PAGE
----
Posted by: Loren Coleman on December 17th, 2009
I just discovered that there is a museum worthy Zinjanthropus OH-5 Bust (Australopithecus boisei) made by Skulls Unlimited, WEH-01 : Teaching Quality Recreation, which has shot to the top of my “holiday wish list” for the International Cryptozoology Museum.
While Dr. Grover Krantz headed the Gigantopithecus school of thought regarding the origins of Bigfoot, I have always been in favor of the Paranthropus group of fossil hominids being the best fossil candidates for Sasquatch.
The Paranthropus fossil affinity for Bigfoot was proposed in 1971 by Gordon Strasenburgh, who wrote of his theory in scientific anthropology journals, self-published booklets, and through correspondence with anthropologists, hominologists, and cryptozoologists. Strasenburgh thought Sasquatch would be found to be related to Paranthropus robustus and suggested that the name Paranthropus eldurrelli be used for the Bigfoot of the Pacific Northwest.
Paranthropus, a name coming back into use, is a fossil hominid genus initially assigned by Robert Broom to a robust form of australopithecine found at Kromdraai and Swartkrans in South Africa. One of the most famous Paranthropus species, of course, is boisei, discovered by Mary Leakey in 1959 at Olduvai Gorge in Tanzania. It is known for its massive jaw muscles and huge back teeth the size of quarters that inspired the nickname “Nutcracker Man” (Zinjanthropus).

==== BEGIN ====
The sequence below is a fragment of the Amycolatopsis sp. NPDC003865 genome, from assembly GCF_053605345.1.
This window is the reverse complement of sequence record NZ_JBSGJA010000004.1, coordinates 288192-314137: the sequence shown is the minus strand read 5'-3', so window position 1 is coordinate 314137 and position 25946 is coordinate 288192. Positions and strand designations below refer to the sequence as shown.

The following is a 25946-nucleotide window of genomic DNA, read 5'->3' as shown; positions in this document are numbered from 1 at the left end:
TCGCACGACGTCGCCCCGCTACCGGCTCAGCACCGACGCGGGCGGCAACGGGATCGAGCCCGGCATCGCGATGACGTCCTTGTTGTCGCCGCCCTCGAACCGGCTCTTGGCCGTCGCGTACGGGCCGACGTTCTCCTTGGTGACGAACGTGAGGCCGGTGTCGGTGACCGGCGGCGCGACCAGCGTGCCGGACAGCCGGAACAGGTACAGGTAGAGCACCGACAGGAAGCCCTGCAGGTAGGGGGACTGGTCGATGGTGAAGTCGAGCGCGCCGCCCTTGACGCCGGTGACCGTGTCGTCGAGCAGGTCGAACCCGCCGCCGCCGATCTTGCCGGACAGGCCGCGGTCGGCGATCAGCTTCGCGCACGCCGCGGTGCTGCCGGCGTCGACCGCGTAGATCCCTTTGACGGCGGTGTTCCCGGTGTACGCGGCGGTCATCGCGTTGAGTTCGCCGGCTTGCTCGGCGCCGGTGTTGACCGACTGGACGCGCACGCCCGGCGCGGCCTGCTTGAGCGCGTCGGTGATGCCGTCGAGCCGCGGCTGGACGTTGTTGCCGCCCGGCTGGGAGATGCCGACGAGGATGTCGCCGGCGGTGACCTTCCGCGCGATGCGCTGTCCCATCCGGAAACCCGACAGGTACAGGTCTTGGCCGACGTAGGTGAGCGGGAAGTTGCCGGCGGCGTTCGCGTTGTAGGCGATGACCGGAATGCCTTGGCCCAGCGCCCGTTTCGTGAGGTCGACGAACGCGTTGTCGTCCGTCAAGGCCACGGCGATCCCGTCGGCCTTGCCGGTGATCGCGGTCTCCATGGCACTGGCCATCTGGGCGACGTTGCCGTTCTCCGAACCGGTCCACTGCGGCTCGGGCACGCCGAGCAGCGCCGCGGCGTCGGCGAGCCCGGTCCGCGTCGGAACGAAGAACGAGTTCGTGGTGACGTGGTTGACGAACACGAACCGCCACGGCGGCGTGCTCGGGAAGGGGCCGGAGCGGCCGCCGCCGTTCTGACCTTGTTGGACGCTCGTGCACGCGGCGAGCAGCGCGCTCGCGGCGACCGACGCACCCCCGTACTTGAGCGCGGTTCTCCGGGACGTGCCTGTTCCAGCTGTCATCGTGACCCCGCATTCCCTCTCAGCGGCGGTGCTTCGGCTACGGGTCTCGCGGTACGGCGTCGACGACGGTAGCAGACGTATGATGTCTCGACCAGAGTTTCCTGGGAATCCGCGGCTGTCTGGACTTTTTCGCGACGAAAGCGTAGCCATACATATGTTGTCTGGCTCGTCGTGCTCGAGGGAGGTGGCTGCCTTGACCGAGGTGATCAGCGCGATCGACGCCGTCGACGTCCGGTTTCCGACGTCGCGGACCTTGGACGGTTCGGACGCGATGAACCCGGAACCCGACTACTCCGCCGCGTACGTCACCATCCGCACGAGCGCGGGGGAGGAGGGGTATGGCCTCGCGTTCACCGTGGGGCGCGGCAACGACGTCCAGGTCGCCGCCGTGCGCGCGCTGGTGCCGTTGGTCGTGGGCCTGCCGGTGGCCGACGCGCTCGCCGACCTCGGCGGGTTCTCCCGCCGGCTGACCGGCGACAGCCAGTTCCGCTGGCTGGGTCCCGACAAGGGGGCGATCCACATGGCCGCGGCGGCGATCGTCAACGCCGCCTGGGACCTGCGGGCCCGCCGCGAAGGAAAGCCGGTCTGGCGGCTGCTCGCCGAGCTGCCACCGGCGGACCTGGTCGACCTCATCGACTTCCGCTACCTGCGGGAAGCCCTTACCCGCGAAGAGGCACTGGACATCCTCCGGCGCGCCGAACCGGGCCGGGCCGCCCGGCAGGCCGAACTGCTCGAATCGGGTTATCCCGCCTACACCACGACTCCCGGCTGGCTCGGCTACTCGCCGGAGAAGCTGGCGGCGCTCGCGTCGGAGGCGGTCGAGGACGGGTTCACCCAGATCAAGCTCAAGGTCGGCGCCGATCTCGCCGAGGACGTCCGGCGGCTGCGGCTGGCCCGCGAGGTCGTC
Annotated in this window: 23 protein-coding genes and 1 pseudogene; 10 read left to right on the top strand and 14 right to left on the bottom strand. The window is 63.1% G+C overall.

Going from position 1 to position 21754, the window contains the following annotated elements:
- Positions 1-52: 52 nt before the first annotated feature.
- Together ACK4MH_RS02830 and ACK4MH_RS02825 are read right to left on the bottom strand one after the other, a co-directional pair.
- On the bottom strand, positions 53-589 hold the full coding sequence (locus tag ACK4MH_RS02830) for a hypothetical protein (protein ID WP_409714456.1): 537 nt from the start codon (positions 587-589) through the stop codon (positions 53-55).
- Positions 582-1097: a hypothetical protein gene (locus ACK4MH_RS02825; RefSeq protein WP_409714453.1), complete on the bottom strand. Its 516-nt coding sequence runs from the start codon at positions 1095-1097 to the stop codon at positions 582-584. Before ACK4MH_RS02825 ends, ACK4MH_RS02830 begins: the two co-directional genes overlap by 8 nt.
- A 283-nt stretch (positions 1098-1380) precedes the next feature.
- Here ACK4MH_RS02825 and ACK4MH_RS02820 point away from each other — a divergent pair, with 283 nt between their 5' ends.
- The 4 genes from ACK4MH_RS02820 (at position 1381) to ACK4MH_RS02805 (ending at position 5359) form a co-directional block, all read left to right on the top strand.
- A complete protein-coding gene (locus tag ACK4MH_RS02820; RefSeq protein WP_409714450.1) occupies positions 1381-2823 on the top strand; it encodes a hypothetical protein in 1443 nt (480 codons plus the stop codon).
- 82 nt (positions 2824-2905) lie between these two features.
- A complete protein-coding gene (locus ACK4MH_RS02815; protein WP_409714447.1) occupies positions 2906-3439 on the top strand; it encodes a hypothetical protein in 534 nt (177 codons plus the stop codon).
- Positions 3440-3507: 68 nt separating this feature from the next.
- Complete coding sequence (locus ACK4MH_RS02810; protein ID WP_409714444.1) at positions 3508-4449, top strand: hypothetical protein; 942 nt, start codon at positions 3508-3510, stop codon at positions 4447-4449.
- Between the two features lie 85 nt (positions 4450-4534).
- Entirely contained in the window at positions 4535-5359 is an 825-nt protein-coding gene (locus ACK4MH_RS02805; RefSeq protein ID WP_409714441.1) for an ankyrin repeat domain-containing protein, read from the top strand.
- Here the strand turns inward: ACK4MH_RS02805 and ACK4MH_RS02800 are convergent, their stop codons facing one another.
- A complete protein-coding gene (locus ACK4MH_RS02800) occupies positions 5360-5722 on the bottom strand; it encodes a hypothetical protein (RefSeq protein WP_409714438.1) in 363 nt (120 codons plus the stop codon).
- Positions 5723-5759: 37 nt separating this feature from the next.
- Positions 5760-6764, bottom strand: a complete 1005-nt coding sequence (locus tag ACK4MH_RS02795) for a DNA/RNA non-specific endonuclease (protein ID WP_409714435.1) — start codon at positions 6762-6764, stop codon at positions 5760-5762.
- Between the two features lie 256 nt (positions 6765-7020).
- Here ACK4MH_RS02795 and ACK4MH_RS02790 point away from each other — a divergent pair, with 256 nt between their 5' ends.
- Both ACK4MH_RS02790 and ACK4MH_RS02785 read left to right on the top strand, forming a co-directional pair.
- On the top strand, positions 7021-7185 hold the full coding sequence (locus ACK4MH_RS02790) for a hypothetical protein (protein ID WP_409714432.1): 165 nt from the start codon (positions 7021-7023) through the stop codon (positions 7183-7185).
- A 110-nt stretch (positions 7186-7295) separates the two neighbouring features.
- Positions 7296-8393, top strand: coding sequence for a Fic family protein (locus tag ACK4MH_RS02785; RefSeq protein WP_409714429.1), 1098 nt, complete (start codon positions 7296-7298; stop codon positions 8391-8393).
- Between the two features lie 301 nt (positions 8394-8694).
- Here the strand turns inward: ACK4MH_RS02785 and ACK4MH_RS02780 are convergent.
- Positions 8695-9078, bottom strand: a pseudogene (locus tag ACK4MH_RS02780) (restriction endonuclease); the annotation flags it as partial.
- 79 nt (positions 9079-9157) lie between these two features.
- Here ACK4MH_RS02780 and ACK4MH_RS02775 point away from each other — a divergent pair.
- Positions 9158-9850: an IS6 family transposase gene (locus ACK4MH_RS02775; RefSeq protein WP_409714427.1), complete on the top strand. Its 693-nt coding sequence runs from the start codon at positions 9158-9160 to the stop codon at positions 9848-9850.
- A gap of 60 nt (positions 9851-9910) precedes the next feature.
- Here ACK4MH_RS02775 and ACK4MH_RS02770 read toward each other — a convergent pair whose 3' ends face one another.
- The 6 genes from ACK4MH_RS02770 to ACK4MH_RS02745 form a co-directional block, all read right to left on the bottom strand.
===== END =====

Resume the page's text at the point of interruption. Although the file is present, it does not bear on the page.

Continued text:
Now Skulls Unlimited International has a relatively affordable replica bust for sale for $270 (with FREE shipping on Thursday, December 17, 2009!!).
WEH-01: Zinjanthropus OH-5 Bust
Teaching Quality Recreation
Australopithecus boisei Bust – Beginning with an actual cast of an Australopithecus boisei skull, this superb bust was clayed up, muscle for muscle, using modern primate anatomy as a guide. The end product urges the viewer to stare into the eyes of one of our oldest upright relatives and to, perhaps for the first time, truly recognize our connection with the apes. This specimen was sculpted by Oklahoma artist and Skulls Unlimited production supervisor Eric Humphries.
[Update: This item has been gifted to the museum by PhotoExpert.]
International Cryptozoology Museum
661 Congress St.
Portland, ME 04101
For those involved in the Paranthropus school of thought regarding the origins of Sasquatch, the Zinj bust is what you should find sitting under your tree for the holidays.
Loren Coleman is one of the world’s leading cryptozoologists, some say “the” leading living cryptozoologist. Certainly, he is acknowledged as the current living American researcher and writer who has most popularized cryptozoology in the late 20th and early 21st centuries. Starting his fieldwork and investigations in 1960, after traveling and trekking extensively in pursuit of cryptozoological mysteries, Coleman began writing to share his experiences in 1969. An honorary member of Ivan T. Sanderson’s Society for the Investigation of the Unexplained in the 1970s, Coleman has been bestowed with similar honorary memberships of the North Idaho College Cryptozoology Club in 1983, and in subsequent years, that of the British Columbia Scientific Cryptozoology Club, CryptoSafari International, and other international organizations. He was also a Life Member and Benefactor of the International Society of Cryptozoology (now-defunct). Loren Coleman’s daily blog, as a member of the Cryptomundo Team, served as an ongoing avenue of communication for the ever-growing body of cryptozoo news from 2005 through 2013. He returned as an infrequent contributor beginning Halloween week of 2015. Coleman is the founder in 2003, and current director of the International Cryptozoology Museum in Portland, Maine.